The Impact of the National Institute for Health Research Health Technology Assessment Programme, 2003-13
A Multimethod Evaluation
Published in: Health Technology Assessment, v. 19, no. 67, Aug. 2015
Posted on RAND.org on October 07, 2015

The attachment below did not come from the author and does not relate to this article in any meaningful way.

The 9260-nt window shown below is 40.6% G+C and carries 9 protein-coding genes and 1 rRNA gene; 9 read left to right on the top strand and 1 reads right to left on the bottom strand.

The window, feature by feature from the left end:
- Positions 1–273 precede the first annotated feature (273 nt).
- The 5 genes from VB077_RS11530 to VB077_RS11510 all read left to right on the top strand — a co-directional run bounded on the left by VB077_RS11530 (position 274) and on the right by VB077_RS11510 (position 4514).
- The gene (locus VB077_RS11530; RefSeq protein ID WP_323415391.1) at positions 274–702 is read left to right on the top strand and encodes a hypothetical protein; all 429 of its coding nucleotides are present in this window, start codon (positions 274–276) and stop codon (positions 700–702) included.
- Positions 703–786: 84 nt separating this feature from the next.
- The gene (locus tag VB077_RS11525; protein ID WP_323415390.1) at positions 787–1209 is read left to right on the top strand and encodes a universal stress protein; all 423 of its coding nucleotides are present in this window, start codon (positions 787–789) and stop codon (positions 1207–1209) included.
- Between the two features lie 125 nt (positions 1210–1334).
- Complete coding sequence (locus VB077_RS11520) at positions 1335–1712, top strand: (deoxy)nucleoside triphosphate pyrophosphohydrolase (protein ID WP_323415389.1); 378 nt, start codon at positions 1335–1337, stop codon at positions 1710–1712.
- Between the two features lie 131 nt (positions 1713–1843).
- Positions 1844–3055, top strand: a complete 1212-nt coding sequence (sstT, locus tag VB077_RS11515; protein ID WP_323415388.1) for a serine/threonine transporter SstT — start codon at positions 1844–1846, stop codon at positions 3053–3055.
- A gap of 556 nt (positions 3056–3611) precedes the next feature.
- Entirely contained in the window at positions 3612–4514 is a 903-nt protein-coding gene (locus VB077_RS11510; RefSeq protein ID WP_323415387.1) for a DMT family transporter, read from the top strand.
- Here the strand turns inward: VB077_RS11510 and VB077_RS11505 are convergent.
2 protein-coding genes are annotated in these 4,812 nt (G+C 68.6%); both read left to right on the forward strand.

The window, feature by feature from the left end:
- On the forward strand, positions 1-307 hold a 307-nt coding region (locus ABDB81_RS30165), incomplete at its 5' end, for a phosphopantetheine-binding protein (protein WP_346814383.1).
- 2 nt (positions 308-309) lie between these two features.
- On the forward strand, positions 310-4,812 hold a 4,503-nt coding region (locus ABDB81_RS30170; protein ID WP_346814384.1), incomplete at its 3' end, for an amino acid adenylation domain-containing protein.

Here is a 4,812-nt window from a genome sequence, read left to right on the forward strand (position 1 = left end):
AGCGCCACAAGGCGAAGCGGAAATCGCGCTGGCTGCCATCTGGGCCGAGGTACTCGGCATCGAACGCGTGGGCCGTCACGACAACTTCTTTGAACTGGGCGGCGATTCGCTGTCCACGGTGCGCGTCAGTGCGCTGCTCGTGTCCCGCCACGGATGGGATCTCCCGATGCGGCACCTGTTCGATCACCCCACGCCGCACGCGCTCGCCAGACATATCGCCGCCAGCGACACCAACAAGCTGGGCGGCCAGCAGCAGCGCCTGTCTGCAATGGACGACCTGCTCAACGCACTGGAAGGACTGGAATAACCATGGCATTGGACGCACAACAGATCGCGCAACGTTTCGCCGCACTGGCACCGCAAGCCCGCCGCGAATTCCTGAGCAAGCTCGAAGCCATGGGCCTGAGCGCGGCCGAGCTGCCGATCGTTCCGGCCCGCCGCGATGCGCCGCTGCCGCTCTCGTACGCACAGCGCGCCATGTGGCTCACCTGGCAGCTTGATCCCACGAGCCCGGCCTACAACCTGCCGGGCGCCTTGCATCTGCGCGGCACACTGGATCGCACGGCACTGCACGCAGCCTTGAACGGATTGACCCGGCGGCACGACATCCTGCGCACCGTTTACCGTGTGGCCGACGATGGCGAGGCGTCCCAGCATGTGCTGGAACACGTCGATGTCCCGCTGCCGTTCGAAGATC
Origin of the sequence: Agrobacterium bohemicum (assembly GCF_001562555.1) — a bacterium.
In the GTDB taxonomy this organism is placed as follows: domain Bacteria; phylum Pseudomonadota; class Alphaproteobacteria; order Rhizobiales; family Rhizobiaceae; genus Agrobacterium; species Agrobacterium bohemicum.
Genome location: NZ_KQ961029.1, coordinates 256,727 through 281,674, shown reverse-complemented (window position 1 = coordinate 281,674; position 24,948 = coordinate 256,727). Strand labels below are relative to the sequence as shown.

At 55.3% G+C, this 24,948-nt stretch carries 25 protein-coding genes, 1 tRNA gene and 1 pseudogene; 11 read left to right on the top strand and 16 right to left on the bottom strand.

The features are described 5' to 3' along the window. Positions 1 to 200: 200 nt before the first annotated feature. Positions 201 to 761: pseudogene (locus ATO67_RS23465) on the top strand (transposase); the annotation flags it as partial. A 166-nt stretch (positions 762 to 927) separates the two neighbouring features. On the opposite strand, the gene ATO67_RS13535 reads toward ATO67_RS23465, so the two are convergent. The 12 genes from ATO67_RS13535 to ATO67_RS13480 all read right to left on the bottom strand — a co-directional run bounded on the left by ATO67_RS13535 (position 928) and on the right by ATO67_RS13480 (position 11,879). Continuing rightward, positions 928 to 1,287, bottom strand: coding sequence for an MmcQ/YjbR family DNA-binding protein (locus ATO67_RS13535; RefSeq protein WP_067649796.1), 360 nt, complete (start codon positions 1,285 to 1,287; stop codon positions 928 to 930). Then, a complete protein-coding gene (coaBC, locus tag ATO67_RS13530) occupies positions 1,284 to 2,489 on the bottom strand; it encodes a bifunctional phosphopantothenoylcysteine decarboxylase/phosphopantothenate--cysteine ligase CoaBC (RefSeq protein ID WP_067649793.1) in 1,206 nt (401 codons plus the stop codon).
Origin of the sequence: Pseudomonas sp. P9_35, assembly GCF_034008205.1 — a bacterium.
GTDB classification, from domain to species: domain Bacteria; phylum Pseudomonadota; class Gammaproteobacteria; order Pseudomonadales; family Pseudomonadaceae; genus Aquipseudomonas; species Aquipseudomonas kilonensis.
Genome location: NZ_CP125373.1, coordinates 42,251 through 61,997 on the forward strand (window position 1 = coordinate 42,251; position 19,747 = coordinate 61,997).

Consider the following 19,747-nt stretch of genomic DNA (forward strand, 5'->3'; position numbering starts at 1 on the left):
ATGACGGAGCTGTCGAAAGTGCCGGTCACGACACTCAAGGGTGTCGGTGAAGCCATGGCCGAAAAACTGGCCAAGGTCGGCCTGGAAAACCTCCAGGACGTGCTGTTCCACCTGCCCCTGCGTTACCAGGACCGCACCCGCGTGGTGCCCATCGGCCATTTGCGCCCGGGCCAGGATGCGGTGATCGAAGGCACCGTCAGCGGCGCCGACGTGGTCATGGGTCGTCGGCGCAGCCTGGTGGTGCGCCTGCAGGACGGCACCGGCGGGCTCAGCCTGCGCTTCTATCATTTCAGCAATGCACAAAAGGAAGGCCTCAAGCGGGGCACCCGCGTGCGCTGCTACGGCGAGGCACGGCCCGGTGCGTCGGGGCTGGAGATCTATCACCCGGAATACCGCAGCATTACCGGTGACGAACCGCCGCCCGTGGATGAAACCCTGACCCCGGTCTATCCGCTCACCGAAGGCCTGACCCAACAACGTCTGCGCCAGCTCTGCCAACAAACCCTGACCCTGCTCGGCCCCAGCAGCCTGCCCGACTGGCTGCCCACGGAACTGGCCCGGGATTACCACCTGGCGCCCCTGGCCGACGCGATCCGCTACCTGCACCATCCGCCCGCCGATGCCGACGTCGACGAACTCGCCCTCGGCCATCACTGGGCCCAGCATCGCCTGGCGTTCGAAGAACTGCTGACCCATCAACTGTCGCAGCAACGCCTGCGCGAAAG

BACKGROUND: The National Institute for Health Research (NIHR) Health Technology Assessment (HTA) programme supports research tailored to the needs of NHS decision-makers, patients and clinicians. This study reviewed the impact of the programme, from 2003 to 2013, on health, clinical practice, health policy, the economy and academia. It also considered how HTA could maintain and increase its impact. METHODS: Interviews (n = 20): senior stakeholders from academia, policy-making organisations and the HTA programme. Bibliometric analysis: citation analysis of publications arising from HTA programme-funded research. Research fish survey: electronic survey of all HTA grant holders. Payback case studies (n = 12): in-depth case studies of HTA programme-funded research. RESULTS: We make the following observations about the impact, and routes to impact, of the HTA programme: it has had an impact on patients, primarily through changes in guidelines, but also directly (e.g. changing clinical practice); it has had an impact on UK health policy, through providing high-quality scientific evidence - its close relationships with the National Institute for Health and Care Excellence (NICE) and the National Screening Committee (NSC) contributed to the observed impact on health policy, although in some instances other organisations may better facilitate impact; HTA research is used outside the UK by other HTA organisations and systematic reviewers - the programme has an impact on HTA practice internationally as a leader in HTA research methods and the funding of HTA research; the work of the programme is of high academic quality - the Health Technology Assessment journal ensures that the vast majority of HTA programme-funded research is published in full, while the HTA programme still encourages publication in other peer-reviewed journals; academics agree that the programme has played an important role in building and retaining HTA research capacity in the UK; the HTA programme has played a role in increasing the focus on effectiveness and cost-effectiveness in medicine - it has also contributed to increasingly positive attitudes towards HTA research both within the research community and the NHS; and the HTA focuses resources on research that is of value to patients and the UK NHS, which would not otherwise be funded (e.g. where there is no commercial incentive to undertake research). The programme should consider the following to maintain and increase its impact: providing targeted support for dissemination, focusing resources when important results are unlikely to be implemented by other stakeholders, particularly when findings challenge vested interests; maintaining close relationships with NICE and the NSC, but also considering other potential users of HTA research; maintaining flexibility and good relationships with researchers, giving particular consideration to the Technology Assessment Report (TAR) programme and the potential for learning between TAR centres; maintaining the academic quality of the work and the focus on NHS need; considering funding research on the short-term costs of the implementation of new health technologies; improving the monitoring and evaluation of whether or not patient and public involvement influences research; improve the transparency of the priority-setting process; and continuing to monitor the impact and value of the programme to inform its future scientific and administrative development.